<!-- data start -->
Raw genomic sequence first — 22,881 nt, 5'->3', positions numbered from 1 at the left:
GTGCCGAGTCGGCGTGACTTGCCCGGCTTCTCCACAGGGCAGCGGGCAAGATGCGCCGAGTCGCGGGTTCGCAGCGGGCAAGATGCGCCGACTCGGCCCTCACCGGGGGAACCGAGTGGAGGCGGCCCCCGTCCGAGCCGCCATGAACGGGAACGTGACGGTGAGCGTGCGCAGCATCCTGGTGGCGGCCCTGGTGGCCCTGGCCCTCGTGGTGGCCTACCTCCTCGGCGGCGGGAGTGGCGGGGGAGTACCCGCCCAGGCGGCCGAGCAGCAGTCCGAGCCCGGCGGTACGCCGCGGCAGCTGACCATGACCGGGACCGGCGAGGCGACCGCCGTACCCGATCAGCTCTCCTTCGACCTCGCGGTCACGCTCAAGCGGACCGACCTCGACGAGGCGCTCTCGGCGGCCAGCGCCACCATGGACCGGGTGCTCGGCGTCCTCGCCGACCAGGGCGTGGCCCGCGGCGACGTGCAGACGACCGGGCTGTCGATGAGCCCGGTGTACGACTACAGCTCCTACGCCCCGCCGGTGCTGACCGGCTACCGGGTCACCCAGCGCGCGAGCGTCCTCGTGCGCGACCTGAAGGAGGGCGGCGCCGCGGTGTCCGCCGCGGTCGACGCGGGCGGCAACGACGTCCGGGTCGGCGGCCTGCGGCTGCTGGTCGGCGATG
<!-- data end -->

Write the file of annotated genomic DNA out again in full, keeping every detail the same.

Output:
Raw genomic sequence first — 22,881 nt, 5'->3', positions numbered from 1 at the left:
GTGCCGAGTCGGCGTGACTTGCCCGGCTTCTCCACAGGGCAGCGGGCAAGATGCGCCGAGTCGCGGGTTCGCAGCGGGCAAGATGCGCCGACTCGGCCCTCACCGGGGGAACCGAGTGGAGGCGGCCCCCGTCCGAGCCGCCATGAACGGGAACGTGACGGTGAGCGTGCGCAGCATCCTGGTGGCGGCCCTGGTGGCCCTGGCCCTCGTGGTGGCCTACCTCCTCGGCGGCGGGAGTGGCGGGGGAGTACCCGCCCAGGCGGCCGAGCAGCAGTCCGAGCCCGGCGGTACGCCGCGGCAGCTGACCATGACCGGGACCGGCGAGGCGACCGCCGTACCCGATCAGCTCTCCTTCGACCTCGCGGTCACGCTCAAGCGGACCGACCTCGACGAGGCGCTCTCGGCGGCCAGCGCCACCATGGACCGGGTGCTCGGCGTCCTCGCCGACCAGGGCGTGGCCCGCGGCGACGTGCAGACGACCGGGCTGTCGATGAGCCCGGTGTACGACTACAGCTCCTACGCCCCGCCGGTGCTGACCGGCTACCGGGTCACCCAGCGCGCGAGCGTCCTCGTGCGCGACCTGAAGGAGGGCGGCGCCGCGGTGTCCGCCGCGGTCGACGCGGGCGGCAACGACGTCCGGGTCGGCGGCCTGCGGCTGCTGGTCGGCGATG